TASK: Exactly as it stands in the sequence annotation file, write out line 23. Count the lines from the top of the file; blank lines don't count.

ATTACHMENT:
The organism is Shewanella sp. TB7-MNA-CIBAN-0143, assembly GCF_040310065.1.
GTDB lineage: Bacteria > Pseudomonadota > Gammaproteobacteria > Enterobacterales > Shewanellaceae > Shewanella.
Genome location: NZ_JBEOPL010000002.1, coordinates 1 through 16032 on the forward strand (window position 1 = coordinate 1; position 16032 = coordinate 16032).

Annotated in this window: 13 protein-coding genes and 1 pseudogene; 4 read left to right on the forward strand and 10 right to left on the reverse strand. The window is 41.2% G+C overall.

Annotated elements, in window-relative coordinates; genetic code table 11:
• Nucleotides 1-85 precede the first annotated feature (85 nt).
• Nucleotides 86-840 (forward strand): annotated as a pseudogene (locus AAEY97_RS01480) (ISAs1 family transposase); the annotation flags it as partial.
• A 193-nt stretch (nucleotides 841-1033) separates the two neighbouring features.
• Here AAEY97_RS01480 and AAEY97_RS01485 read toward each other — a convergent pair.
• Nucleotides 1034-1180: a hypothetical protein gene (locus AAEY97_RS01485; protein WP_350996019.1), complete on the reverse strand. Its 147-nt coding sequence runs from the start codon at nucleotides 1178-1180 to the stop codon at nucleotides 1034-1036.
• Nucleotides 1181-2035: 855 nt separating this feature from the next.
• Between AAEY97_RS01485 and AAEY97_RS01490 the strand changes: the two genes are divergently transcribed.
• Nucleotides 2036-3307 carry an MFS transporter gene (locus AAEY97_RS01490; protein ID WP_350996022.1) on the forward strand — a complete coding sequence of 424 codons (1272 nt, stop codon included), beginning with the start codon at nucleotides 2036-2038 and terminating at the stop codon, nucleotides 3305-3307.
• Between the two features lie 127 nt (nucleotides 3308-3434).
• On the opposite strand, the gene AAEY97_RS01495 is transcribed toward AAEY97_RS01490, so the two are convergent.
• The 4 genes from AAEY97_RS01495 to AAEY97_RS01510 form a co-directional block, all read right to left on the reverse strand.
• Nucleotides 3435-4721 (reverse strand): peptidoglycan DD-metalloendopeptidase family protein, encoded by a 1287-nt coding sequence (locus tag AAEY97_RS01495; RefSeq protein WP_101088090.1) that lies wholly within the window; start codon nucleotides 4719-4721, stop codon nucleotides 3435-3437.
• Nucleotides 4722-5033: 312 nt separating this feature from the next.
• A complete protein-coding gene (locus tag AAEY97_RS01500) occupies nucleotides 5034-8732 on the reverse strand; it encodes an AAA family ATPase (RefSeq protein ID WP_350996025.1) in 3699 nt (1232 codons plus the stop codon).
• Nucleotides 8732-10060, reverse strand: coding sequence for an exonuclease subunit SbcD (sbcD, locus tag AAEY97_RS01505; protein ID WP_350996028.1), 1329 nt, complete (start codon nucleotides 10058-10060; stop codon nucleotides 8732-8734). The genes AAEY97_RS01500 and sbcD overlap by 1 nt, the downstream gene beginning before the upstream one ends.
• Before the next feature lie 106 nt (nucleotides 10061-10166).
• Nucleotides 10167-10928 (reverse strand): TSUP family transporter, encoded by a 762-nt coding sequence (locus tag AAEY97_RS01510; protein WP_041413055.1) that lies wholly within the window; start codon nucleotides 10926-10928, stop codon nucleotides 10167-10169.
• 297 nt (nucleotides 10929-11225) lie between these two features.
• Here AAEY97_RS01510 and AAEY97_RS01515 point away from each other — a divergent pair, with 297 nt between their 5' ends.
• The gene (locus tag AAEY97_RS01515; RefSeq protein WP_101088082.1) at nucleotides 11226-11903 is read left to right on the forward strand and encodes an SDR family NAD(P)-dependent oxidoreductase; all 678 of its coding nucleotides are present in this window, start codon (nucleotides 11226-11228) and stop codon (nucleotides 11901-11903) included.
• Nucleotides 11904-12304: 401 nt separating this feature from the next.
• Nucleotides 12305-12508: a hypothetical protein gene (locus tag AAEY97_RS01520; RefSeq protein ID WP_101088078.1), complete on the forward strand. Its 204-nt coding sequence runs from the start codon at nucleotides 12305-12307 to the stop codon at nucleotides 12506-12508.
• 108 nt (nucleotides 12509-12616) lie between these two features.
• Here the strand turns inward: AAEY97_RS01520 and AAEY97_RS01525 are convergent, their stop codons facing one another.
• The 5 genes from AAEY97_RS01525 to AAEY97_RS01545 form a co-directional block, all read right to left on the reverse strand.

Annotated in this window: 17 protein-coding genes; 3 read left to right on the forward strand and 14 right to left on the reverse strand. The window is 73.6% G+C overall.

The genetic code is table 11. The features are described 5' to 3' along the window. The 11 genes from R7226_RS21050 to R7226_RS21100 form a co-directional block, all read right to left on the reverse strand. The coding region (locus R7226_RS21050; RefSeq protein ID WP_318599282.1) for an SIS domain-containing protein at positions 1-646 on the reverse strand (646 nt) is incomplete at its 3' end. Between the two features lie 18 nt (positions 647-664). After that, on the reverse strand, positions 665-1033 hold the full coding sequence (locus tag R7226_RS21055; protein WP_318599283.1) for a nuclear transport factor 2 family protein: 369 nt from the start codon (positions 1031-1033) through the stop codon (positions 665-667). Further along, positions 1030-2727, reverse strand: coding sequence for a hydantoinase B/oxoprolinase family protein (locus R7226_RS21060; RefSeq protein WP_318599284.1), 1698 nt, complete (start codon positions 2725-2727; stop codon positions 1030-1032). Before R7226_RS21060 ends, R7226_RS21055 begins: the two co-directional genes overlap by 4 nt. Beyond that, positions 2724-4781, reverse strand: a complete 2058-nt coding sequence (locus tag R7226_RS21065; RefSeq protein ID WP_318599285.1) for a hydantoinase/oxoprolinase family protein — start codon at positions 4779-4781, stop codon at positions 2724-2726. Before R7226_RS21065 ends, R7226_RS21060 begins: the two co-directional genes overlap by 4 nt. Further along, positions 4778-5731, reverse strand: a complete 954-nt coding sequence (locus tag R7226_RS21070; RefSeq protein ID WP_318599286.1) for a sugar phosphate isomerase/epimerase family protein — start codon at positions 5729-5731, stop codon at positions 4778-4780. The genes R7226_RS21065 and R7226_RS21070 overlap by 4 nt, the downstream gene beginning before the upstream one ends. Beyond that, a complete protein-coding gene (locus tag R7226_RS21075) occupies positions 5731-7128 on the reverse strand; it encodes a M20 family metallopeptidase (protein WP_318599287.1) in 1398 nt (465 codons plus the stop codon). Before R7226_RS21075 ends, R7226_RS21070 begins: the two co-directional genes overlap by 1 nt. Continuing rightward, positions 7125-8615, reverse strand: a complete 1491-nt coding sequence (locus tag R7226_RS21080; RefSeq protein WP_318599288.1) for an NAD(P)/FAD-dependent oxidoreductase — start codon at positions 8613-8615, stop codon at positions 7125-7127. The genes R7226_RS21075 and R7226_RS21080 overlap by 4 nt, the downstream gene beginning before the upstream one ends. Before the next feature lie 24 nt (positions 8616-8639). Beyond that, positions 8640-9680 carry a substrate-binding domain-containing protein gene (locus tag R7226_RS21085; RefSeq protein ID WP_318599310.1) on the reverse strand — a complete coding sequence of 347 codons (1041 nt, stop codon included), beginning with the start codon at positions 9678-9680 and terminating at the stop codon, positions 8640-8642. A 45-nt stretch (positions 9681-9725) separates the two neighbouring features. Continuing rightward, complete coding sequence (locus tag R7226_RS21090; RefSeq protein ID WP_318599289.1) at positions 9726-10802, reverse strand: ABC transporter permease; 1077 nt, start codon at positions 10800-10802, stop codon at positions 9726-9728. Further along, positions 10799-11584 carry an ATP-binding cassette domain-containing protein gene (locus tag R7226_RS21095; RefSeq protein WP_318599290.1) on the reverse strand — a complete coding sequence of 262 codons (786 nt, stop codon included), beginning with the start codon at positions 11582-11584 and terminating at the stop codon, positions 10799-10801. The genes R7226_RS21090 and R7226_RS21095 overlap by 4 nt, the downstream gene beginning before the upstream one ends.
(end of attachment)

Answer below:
• 297 nt (nucleotides 10929-11225) lie between these two features.